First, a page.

José Antonio Alzate, Urban growth, Colonial administration, Census districts, Maps, Urban planning, Urban renewal, Mexico City, 1700-1800
Classical Archaeology and Art History | Latin American History
This article considers the urban reforms, growth, and development that took place in Mexico City, Mexico, during the 18th century. The author highlights the study of contemporary city plans, diagrams, and paintings that depict the increasing urban renewal projects that were undertaken at the time. She also comments on the influence of the colonial administrators on these development projects, including the reorganization of the city into cuarteles (quarters), the reform of parishes, and the introduction of censuses. The role of cartographer José Antonio Alzate y Ramírez in creating new city plans is also described.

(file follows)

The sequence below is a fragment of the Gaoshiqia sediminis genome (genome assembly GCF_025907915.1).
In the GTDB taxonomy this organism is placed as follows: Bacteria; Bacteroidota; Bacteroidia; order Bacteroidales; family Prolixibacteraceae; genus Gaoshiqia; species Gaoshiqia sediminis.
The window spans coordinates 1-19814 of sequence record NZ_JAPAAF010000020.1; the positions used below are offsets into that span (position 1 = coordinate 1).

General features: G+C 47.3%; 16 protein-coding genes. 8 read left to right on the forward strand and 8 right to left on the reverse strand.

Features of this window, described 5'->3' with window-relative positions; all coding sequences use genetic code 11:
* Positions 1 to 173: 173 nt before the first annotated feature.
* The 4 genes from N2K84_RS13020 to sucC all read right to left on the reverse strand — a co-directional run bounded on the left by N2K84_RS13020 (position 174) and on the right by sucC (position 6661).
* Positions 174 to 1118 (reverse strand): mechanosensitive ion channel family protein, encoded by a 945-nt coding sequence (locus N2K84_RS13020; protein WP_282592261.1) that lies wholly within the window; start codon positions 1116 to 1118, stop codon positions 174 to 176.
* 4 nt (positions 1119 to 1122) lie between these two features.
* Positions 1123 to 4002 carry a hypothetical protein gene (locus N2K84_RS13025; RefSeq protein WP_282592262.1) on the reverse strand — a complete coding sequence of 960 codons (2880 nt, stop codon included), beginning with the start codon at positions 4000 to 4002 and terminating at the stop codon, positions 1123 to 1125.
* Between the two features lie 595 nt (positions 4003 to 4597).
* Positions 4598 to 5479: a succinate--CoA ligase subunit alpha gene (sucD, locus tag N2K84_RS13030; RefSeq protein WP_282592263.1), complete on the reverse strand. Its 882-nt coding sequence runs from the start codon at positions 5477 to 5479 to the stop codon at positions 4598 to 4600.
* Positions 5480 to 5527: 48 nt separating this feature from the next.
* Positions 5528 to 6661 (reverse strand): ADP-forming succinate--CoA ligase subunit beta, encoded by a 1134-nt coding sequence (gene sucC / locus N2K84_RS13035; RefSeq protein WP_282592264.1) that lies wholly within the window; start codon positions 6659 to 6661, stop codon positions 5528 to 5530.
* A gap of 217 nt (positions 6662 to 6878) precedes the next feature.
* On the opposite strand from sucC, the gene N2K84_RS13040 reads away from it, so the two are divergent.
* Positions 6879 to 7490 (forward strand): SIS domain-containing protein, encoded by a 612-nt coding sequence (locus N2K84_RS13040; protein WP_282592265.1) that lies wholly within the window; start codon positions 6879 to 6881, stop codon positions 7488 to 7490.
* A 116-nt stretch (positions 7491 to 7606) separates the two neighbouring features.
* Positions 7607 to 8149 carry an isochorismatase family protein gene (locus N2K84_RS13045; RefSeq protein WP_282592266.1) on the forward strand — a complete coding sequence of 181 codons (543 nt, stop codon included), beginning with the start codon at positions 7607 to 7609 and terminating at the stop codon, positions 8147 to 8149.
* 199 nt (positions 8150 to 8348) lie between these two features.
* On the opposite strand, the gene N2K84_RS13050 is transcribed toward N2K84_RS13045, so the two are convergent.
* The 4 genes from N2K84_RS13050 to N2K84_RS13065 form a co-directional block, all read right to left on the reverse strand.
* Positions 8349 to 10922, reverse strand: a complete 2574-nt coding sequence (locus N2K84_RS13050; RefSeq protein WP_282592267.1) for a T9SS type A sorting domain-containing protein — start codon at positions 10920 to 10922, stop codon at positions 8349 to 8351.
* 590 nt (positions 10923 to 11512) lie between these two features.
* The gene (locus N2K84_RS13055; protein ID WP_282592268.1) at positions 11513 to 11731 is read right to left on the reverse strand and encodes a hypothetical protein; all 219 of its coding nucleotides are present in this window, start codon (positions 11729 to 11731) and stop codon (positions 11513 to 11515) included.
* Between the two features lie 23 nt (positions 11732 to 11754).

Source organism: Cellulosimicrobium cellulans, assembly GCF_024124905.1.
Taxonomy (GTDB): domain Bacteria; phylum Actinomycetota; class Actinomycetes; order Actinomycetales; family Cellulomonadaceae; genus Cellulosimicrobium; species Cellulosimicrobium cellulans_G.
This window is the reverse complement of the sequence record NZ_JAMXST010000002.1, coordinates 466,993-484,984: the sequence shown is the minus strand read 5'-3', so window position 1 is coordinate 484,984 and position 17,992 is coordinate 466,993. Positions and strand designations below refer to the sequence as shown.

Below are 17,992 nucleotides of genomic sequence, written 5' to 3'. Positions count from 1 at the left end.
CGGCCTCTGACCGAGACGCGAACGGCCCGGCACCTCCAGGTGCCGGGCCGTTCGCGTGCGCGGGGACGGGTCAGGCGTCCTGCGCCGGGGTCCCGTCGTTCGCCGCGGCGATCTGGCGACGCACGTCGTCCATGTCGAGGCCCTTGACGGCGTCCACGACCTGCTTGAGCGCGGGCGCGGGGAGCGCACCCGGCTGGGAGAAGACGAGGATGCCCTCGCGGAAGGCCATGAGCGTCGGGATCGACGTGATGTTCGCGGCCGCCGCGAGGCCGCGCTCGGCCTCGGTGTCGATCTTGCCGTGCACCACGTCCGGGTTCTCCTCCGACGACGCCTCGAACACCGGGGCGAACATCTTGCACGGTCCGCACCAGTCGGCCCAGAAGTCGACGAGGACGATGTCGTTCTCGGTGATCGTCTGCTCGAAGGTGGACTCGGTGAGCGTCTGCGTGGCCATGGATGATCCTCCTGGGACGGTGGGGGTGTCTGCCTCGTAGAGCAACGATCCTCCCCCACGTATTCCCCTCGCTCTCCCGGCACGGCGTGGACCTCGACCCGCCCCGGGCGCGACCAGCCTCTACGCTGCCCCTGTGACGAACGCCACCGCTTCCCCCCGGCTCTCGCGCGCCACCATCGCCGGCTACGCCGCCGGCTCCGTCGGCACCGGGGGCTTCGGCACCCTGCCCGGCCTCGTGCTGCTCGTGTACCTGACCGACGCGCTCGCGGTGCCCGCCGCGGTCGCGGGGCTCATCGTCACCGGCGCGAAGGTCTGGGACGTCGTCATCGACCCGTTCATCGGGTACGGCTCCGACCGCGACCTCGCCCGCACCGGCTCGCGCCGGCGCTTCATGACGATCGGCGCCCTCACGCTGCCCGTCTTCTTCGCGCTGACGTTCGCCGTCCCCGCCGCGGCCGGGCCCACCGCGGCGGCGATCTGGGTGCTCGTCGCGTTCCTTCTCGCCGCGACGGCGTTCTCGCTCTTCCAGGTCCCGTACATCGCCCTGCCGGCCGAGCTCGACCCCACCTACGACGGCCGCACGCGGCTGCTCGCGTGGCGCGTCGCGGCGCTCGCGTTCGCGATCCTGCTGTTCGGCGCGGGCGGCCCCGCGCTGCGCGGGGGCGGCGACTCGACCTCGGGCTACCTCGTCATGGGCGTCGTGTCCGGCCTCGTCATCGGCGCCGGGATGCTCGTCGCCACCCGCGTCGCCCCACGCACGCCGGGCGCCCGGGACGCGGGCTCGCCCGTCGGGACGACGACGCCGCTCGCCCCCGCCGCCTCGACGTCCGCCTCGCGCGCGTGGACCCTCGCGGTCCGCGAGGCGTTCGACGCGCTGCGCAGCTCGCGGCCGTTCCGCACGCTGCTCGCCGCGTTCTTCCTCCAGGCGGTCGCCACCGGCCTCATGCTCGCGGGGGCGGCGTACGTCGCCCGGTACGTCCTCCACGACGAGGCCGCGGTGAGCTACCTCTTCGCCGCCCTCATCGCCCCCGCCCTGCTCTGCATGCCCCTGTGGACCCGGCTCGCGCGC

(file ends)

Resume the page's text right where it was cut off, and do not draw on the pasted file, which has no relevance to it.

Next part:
Mundy, Barbara E. The Images of Eighteenth-Century Urban Reform in Mexico City and the Plan of José Antonio Alzate, Colonial Latin American Review, 21, no. 1 (2012): 45-75.
Colonial Latin American Review, 21:1
Published; SherpaRomeo status: Green; author cannot archive publisher's version/PDF